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Homebrew coating

Discussion in 'Strings [BG]' started by Shoewreck, Aug 21, 2007.

  1. DISCLAIMER! This method damatically changes the tone and isn't reversible. If you want to try it - be shure you won't regret much about throwing away a set of strings. Testing is still on.

    I wanted to try coated strings, but didn't want to spend much, so I decided to coat one of my used sets.
    I used acrylic sealing dissolved in water (1:3 or maybe 1:5 ratio). Applied 3 thick coats (letting each one dry for about an hour). The first thing I noticed is that the strings became somewhat sticky. Then, when I took 'em off the hanger - they became less flexible.

    I installed a D string on my bass and was immediately astonished with the tone. I've never heard such a dead string! But I definetly liked the tone. No string buzz, very nice mids. The sound is nothing like regular roundwounds. I even began to doubt the string was made of metal :eek:.

    Now I'm going to try this trick with another used set applying less sealing. I feel I'm on the right way. I'm going to call this "The Moonlight Technology".
  2. saxofunk


    Jul 25, 2006
    Tulsa, OK
    Now, that's an idea. It sounds like what you have is a thicker coating that probably acts more like a tapewound string than a coated string. A product like Plasti Dip would provide some nice, bright, color options.
  3. markdavid


    Jun 29, 2007
    sounds like your strings are tailor made for me, let me know if you go into production
  4. Muhaha! Thinner coating - again three times, but each layer is much thinner. Now with GHS Bassics. Almost stock feel, string ground now works. Doesn't sound as dead as the previous batch. Full punchy and growly midrange, no zing, just a little air when treble is full up...

    The sealing may have soaken into the string. Haven't seen a tapewound, but my strings look almost like they did before.

    You know the recipe.
  5. RMBBE


    Nov 9, 2006
    an excellent idea!

    im not much of a tech guy, but maybe if you want to slicken em up a bit add some mineral oil to the mix as well. It makes even old dirty strings feel excellent on the fingers.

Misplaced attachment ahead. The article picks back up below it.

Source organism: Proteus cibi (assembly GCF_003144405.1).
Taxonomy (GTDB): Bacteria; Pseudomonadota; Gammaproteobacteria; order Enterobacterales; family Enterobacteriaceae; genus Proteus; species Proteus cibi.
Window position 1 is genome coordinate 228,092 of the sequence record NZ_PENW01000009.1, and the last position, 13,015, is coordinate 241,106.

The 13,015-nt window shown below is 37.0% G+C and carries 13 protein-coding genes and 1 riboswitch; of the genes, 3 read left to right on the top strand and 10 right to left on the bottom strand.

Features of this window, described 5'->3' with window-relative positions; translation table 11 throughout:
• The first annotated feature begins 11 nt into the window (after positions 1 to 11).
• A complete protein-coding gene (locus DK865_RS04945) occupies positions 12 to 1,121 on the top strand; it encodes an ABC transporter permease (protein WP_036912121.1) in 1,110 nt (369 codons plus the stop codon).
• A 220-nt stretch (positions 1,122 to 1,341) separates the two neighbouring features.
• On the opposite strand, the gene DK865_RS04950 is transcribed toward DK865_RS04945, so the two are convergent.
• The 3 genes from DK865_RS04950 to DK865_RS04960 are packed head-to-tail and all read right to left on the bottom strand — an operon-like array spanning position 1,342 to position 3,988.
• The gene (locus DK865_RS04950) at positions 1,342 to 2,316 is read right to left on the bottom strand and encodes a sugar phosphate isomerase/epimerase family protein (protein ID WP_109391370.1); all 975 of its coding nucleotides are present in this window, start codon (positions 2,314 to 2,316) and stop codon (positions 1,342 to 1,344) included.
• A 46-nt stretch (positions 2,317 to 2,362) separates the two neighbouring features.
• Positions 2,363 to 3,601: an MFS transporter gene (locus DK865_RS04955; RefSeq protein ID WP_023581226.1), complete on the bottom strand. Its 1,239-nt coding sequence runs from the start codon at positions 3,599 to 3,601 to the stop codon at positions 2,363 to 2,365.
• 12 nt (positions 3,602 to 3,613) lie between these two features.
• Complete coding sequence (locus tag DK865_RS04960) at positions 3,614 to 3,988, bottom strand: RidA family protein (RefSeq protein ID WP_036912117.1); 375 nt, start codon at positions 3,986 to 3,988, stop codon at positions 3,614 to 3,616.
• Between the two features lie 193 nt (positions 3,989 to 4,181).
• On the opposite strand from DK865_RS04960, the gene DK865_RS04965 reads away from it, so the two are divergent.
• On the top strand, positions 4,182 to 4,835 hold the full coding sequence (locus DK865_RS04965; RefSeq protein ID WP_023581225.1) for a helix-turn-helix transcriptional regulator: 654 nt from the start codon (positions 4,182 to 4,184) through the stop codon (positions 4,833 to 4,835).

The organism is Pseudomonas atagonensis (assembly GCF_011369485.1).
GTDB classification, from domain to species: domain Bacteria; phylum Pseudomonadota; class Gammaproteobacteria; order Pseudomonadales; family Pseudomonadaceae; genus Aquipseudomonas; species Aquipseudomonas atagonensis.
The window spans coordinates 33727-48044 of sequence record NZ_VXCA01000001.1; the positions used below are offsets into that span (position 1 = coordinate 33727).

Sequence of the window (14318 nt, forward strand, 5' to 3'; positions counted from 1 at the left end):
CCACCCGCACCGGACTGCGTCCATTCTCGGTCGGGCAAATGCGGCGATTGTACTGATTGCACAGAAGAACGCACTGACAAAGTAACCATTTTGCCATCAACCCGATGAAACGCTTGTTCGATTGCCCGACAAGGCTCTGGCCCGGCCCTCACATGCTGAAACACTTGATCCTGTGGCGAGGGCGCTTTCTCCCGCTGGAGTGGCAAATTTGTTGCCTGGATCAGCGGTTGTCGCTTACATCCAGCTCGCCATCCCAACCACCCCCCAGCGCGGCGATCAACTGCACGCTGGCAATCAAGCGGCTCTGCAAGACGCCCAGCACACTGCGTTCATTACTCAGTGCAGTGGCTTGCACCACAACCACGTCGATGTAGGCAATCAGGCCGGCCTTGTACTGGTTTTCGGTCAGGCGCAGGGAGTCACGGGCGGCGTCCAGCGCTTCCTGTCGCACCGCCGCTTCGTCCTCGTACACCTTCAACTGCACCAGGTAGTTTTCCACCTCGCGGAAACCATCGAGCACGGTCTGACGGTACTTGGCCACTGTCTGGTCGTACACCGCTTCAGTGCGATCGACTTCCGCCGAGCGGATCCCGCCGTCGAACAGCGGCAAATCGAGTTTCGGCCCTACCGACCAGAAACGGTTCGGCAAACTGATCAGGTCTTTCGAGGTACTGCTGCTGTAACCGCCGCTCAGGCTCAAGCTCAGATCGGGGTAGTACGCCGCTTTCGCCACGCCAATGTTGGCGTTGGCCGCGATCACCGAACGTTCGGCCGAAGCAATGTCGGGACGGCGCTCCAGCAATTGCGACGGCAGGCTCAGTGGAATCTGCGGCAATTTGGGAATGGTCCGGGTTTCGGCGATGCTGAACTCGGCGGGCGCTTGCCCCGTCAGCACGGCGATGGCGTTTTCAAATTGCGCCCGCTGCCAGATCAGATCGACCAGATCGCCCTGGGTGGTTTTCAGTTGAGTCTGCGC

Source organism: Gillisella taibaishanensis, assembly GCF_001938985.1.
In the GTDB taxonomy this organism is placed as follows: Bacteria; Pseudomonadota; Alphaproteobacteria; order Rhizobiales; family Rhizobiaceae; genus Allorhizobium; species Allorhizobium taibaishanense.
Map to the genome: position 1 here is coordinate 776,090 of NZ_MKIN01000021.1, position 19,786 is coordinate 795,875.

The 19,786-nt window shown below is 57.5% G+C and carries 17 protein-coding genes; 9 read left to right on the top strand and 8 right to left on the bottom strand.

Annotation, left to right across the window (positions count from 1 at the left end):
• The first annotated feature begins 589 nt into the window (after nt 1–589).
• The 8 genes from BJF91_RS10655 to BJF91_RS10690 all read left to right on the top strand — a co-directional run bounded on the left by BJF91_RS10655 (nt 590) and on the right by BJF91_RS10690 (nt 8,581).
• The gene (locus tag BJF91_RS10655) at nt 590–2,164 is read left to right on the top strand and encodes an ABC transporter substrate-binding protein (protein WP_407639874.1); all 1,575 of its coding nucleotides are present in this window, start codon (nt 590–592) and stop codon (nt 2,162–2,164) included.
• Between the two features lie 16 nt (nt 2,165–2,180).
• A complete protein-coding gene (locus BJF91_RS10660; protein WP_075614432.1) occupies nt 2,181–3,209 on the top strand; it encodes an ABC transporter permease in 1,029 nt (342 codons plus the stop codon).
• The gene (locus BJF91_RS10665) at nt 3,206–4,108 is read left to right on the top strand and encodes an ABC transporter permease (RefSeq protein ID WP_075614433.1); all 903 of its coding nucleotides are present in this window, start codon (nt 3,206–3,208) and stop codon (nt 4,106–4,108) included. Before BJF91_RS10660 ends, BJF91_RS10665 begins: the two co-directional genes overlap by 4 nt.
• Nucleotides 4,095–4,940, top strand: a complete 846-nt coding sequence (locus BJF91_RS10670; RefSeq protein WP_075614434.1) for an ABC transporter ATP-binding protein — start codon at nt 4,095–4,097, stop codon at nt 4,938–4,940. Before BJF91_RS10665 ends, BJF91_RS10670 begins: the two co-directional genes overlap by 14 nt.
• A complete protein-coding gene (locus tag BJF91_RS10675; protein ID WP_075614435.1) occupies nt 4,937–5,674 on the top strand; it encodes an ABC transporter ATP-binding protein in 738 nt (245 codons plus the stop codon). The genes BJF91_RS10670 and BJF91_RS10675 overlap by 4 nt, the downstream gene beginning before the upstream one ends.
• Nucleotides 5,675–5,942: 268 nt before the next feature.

6. One more problem: the sealing doesn't stick well with the G string. It began to peel off in the area I thump. Will I manage to make the coating even thinner? Have a strong urge to coat almost new (and already washed) DR's, but still fight.

    Oil won't dissolve in water and it is rather hard to emulsify. But it can be easily applied on coated strings without a risk of altering the tone. The easiest way is to eat your favourite chicken or potatoe chips before playing.
  7. RMBBE


    Nov 9, 2006
    ah right right, sorry about that. if you have any fantastic breakthroughs, let us all know! im wondering how a soon to be perfected solution would work on guitar strings...
  8. elgranluis


    Feb 14, 2003
    Vail, CO
    Maybe you could try an old set of flats?
  9. one thing to note...new strings will have a small amount of lubricant on them, so the coating won't stick well...

    when manufacturers such as US Can lithograph new spray cans they must first remove this lubricant...may I suggest a wash in the washing machine (wrap the strings in a ring and throw them over the spindle...don't add any clothes)...then a good wipe down with naptha prior to spray application.
  10. The curent recipe is:
    Mix 5-10 parts of vodka (water mixed with alcohol suits, too) with 1 part of acrylic sealing.
    Apply two thin coats with a soaked and squeezed piece of cotton wool, letting each coat dry for half an hour.

    The DR's now sound just in-between "dead" and "broken-in". No zing, but good attack.

    Now I'm going to see how long will the strings last. The sealing seems to have soaked in-between the outer windings and now should protect the strings from unwanted dirt getting into. It may look somewhat strange to kill a string to make it last longer, but since I like the sound why shouldn't I?
  11. markdavid


    Jun 29, 2007
    Where do you get the acrylic sealing from and is it labelled on the container as acrylic sealing , im intrigued , also what do the strings look like after the coating
  12. The sealing is widely used in building. Surface dims if you overdo the coating. Looks like stock if you don't. It's not exactly coating It's more of filling.

    Currently I play the same set of DR's. I notice a hint of break-in, strings sound a bit brighter than they did just after the threateing, but the annoying zing has gone forever.

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